Catch Phrase

I have written many, many times about how the transfer of thoughts in my head to words out of my mouth is all messed up.  My mind works light years faster than my mouth.  There is a HUGE disconnect there.  It’s not the same when I write and it never has been.  From day one, I could write coherently and express myself that way, not that anyone gave a damn what I had to say.  But when I tried to speak – not only was speaking physically taxing and my speech was all messed up but what I said was at times completely different from what was in my head.  It was never like that when I would write, well type, never.  If only I could write and didn’t have to rely on typing.
I was at a friend’s house this weekend and we were playing the game Catch Phrase.  Know what that is?  It’s a game where you’re given a word and you’re supposed to make your partner guess that word.  Before the stroke, I was a spitfire at games like this.  Now, not so much.  When it was my turn to guess the word, I had it in my head but it wouldn’t come out of my mouth.  When it was my turn to try to make my partner guess a word, again I had stuff to say in my head, but I couldn’t get it out of my mouth.  Every turn was timed and that did me in.  The pressure of a timer just totally made my attempts futile.  I highly recommend you do not play games with other people that are timed unless you know the people really, really well because you will NOT do well.




Categories: Brain stuff, Health, Recovery, Stroke stuff

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12 replies

  1. I used to win at Scrabble so often that my family always teased me about how the scorekeeper ( I was the fastest adder) always won. A week or so ago, I won the game, but totally screwed up the scores of the other 2 players. Oops!

  2. I used to really love playing catch phrase, now not so much but that is because passing around and turning on and off the disc doesn’t work so well one-handed.

  3. Catch phrase was a part of my ST at home program. We wouldn’t actually play the whole game. My therapist would just give me a stack of cards and say to take turns guessing and giving clues. I used to not like games at all, but we were playing all kinds of games for therapy. Blokus was kinda fun and helped with fine motor and cognitive spatial relations and other stuff. We had all kinds of memory games too because my memory was really wacked.

  4. I’m the same way – used to be great at those games. Throw a timer in the game, and I automatically start to mess up. Timers never work well with brain injuries. I am “dyslexic” with my words now – which drives me batty. “That girl is getting in the car” becomes “That car is getting in the girl.” I don’t realize I’m doing it – my husband gives me a hand signal that tells me I’ve done it, so that I can correct it.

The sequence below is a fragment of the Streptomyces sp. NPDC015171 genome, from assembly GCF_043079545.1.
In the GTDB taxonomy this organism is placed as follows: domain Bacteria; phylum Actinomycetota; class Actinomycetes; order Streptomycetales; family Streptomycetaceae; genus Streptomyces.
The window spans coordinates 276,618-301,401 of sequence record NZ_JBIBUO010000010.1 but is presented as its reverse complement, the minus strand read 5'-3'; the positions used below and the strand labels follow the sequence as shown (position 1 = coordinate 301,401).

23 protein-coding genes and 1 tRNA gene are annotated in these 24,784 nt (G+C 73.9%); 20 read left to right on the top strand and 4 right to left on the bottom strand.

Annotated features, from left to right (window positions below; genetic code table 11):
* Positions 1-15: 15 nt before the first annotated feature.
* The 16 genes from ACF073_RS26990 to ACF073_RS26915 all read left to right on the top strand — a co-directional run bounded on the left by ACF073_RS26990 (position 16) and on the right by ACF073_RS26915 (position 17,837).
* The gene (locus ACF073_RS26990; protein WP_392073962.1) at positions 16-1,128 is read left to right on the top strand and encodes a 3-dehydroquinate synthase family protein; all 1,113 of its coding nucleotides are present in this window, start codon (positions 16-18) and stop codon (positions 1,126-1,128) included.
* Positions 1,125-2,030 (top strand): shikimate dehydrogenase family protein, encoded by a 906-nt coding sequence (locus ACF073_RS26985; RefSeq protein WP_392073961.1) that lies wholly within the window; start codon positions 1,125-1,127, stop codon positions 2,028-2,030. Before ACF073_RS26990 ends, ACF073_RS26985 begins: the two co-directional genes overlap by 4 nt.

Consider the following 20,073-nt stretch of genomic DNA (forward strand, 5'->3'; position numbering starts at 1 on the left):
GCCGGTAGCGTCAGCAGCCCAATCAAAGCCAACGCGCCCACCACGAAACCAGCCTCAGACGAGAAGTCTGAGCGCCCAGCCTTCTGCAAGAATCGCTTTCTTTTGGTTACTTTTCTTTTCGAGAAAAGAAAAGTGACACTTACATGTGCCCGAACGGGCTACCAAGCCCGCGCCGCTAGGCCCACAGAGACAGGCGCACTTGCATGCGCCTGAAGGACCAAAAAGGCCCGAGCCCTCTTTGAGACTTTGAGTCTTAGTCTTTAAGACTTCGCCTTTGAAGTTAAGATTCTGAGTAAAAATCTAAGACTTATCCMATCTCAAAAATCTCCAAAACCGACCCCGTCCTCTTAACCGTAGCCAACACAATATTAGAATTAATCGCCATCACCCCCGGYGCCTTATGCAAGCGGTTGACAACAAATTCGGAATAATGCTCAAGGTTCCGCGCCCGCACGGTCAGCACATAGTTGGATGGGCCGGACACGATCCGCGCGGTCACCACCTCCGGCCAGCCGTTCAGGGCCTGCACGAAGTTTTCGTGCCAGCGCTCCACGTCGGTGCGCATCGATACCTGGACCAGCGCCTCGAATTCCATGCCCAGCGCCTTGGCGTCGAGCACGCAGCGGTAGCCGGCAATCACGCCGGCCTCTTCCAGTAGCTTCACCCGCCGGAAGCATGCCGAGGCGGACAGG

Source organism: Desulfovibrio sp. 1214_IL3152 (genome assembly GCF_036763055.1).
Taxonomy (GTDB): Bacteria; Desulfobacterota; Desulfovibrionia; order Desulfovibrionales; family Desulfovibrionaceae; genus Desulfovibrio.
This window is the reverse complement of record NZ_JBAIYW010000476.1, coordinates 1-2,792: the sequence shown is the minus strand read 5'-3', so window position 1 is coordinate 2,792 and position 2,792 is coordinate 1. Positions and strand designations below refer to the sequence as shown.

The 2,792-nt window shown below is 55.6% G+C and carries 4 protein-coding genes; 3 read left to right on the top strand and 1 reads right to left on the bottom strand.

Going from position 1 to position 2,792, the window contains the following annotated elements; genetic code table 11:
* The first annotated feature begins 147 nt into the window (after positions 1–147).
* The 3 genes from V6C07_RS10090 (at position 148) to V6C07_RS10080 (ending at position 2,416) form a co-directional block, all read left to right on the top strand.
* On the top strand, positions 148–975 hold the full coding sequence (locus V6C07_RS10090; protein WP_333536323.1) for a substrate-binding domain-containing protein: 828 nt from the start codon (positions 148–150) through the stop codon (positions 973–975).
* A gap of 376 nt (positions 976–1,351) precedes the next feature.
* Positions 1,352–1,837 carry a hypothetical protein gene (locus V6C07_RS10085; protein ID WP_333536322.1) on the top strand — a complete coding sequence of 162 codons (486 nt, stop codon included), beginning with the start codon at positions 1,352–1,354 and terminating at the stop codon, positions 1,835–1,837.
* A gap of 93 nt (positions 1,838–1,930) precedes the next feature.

I also have to focus on one thing only. If I’m typing or writing at work, and someone starts talking to me, I have to stop typing or the words from my conversation will end up on the page, And I mix up alliterative words, too – like telephone and television, or wisdom and wizard. It’s all very frustrating to me. My husband and family think it is a cute part of my personality now. Whatever.
    I was just thinking about, right after I had the stroke, when I was in therapy, I used to cuss a lot. It’s like the filter was just gone. Every time I got frustrated with making progress, a nice line of cuss words would come out of my mouth. My therapists thought it was funny. Everything I thought would just come out of my mouth. It was kind of fun, in retrospect, but now I’m glad the filter is back. Everyone would be getting cursed a lot!

  5. Iused to love word and spelling games. Words were my livelihood. Now I can’t think of the right word or how to spell it. It totally sucks!

  6. I just read this to zack and he said that sometimes he finds himself unable to even think of anything and he has no idea why. He plays games like catch phrase, and other word clue games, at therapy all the time. He said that he just freezes up, his brain just won’t work right. He said it’s very frustrating.

    Recently, I asked him to write a letter to our old pastor to let him know that we would no longer be attending the church and I told him I would type it. He had a TERRIBLE time trying to make it coherent. It was very sad. He was a song writer/poet and an excellent all-around writer before. I really pray his song writing is something that he can recover. I think it would help him to feel productive and do something he loves to do.

    In a few weeks, we are going to a mystery dinner party. We are part of the mystery, so it requires a bit if acting or playing. I am interested to see how he will do. A little nervous.

    • For a long time Brooke it was like that for me. Freezing up is a good way to put it. I would “freeze up” inside. Now I don’t freeze up inside, everything works perfectly fine as far as my thinking is concerned, it’s getting it out of my mouth that’s the problem. I can imagine how frustrating that must be for him. I could always make things coherent through writing(typing) words.

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